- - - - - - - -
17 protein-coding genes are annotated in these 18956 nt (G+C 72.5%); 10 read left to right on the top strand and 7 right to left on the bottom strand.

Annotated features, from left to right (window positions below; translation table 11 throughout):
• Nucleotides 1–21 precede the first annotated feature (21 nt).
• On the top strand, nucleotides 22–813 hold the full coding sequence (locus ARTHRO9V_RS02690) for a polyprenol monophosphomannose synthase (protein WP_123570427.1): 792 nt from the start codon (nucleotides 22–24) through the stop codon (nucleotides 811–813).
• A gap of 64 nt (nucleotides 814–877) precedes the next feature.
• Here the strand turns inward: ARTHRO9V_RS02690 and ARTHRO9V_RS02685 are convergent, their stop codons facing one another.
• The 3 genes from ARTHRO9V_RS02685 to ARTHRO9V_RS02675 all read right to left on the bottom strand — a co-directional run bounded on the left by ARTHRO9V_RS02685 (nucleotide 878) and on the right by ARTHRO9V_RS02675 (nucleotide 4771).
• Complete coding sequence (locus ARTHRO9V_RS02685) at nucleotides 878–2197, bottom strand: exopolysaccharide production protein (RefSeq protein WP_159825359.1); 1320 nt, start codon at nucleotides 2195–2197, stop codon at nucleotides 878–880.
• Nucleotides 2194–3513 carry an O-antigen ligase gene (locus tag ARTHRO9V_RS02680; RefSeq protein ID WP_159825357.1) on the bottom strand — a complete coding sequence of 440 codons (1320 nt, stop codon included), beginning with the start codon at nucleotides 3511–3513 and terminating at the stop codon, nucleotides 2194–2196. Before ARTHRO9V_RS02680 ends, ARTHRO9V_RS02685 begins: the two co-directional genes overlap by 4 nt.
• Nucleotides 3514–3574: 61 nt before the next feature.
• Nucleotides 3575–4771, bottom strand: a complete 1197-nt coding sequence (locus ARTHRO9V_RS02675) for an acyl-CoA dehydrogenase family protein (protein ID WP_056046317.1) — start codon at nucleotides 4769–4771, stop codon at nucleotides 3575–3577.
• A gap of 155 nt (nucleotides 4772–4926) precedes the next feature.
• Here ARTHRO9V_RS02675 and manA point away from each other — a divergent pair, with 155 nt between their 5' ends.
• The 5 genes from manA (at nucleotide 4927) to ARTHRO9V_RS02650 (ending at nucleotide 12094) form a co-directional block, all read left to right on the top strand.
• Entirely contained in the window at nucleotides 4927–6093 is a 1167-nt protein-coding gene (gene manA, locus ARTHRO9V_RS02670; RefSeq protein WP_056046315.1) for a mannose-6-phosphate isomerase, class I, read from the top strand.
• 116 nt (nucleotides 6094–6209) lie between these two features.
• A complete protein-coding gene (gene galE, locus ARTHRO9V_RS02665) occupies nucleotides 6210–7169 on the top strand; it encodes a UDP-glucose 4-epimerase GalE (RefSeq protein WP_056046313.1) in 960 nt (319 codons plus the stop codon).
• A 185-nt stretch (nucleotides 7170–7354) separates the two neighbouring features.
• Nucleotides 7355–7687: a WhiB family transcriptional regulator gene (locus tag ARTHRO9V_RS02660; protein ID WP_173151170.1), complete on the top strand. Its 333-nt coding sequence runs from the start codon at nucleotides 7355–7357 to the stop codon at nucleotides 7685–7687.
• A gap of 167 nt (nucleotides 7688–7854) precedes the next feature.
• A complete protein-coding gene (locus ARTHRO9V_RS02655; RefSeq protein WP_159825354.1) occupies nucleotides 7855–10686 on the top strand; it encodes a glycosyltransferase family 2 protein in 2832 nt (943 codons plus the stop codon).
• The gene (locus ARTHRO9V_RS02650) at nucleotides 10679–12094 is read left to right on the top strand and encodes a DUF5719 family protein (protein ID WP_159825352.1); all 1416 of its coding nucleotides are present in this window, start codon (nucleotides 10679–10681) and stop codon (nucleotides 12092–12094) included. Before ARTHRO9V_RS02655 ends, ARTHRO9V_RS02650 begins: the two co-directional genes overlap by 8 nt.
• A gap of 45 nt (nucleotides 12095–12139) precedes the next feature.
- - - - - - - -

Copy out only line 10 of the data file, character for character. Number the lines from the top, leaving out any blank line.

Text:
• Nucleotides 3514–3574: 61 nt before the next feature.